“I am very happy with the results of this project. We were given something that is shovel ready and very professional,” said Anderson of the renewable energy project, which is currently in the financing stage. “For me, it was so much more than a project though. It allowed my students to interact with UW–Madison students on an engineering project and it showed them that college is attainable. It also made my students better people, which is something I care about as an educator. It caused them to think about their role as stewards and showed them that they can be good stewards of the planet.”

Robin Ritchey, a UW–Madison graduate student, who participated in the renewable energy project last year during her final semester as an undergraduate, was inspired by her work with Anderson and shared that experience during her flash-talk.

“I couldn’t think more highly of this project,” said Ritchey. “Scott is so passionate and we couldn’t have had a better client. It was so amazing to work with the students at Juda and to help them explore what it means to be an engineer. It also helped me to see what it means to be a professional. It was just great to be a part of improving a community.”

While the celebration gave students a chance to share their projects with community leaders, it was also an opportunity for UCY students, staff, and faculty to thank the Green County community for its support as the projects would not have been possible without contributions and assistance from the Monroe Clinic, Colony Brands, Sugar River Bank, American Family Insurance, John Holton, the UW–Madison’s Baldwin Wisconsin Idea Endowment, COWS, the Nelson Institute for Environmental Studies, and the many Green County community members who participated in the projects.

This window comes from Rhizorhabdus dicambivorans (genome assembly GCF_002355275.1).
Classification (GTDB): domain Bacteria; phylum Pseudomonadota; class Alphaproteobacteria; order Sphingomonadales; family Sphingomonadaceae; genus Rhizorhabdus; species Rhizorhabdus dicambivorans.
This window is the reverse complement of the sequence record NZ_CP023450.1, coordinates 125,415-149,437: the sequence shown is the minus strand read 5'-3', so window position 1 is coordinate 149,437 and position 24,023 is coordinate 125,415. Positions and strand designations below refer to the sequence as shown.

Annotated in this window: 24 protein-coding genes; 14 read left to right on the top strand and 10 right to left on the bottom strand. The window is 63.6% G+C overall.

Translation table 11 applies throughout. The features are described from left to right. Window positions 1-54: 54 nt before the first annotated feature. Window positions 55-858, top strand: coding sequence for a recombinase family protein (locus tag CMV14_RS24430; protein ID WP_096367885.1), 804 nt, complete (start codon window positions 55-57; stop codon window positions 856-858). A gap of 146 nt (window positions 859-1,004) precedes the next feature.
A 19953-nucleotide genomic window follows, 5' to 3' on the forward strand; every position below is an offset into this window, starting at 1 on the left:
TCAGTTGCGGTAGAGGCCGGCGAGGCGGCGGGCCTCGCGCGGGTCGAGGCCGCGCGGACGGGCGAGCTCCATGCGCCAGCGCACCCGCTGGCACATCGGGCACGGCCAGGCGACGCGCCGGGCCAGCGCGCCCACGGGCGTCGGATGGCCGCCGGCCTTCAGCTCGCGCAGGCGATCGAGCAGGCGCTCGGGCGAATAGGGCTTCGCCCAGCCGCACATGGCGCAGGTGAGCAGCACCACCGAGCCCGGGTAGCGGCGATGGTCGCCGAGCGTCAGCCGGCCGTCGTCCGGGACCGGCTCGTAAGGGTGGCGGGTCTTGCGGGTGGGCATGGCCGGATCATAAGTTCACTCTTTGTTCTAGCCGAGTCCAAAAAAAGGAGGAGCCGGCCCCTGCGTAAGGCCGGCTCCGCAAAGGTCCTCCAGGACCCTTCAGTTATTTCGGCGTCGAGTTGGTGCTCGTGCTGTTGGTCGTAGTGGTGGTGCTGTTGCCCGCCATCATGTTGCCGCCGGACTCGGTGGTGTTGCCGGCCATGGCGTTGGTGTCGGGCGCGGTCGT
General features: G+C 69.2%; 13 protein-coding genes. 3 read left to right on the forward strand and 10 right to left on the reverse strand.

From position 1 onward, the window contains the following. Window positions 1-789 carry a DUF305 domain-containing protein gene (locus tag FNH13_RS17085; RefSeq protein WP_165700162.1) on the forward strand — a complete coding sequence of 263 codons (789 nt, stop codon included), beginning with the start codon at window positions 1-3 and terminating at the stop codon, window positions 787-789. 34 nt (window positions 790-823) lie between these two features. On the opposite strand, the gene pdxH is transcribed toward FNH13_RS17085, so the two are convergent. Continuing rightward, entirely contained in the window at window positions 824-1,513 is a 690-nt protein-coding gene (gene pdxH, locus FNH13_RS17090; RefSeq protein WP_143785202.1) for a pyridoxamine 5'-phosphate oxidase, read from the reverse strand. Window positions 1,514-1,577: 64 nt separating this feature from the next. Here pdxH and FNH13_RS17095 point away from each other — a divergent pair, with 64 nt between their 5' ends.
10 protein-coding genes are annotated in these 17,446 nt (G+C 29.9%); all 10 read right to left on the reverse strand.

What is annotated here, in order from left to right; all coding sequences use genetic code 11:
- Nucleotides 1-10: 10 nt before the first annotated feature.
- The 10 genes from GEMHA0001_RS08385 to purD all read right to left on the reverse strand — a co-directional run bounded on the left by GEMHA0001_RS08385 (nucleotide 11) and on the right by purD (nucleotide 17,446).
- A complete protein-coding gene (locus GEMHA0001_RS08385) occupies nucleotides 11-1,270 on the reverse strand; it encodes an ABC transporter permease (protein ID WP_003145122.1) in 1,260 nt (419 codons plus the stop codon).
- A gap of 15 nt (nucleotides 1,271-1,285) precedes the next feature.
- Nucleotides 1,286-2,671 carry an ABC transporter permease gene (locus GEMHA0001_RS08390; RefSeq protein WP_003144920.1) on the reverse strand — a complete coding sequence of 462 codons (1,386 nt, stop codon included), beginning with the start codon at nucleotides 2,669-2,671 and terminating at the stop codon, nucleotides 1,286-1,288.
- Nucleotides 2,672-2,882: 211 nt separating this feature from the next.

“Working with Green County illustrated again what’s possible with the UniverCity Year partnership,” said Gavin Luter, director of the UniverCity Alliance and the UniverCity Year program. “This is what a true partnership looks like: all hands are on deck, both sides are open to learning, and we are sharing power. Student learning has been enhanced. Faculty teaching is more engaged. Communities have already started to see outcomes from the student projects. We are working to keep up the momentum in Green County, and we can only do that with a strong partnership framework that’s been developed here. We’re thrilled!”

Cara Carper, the Executive Director of the Green County Development Corporation also shared her thanks with the community and celebrated the accomplishments of the program so far.

“The Green County Development Corporation appreciates UW–Madison students coming to our annual meeting to highlight the results of their work in Green County through the UniverCity Year Program,” Carper said. “The event gave students the opportunity to speak to a large group of Green County influencers, and their presentations and interaction with the crowd went beyond our expectations. We look forward to ongoing results from these projects, due to the excellent work by UW students and faculty.”

Related: One project in Green County involved developing affordable housing.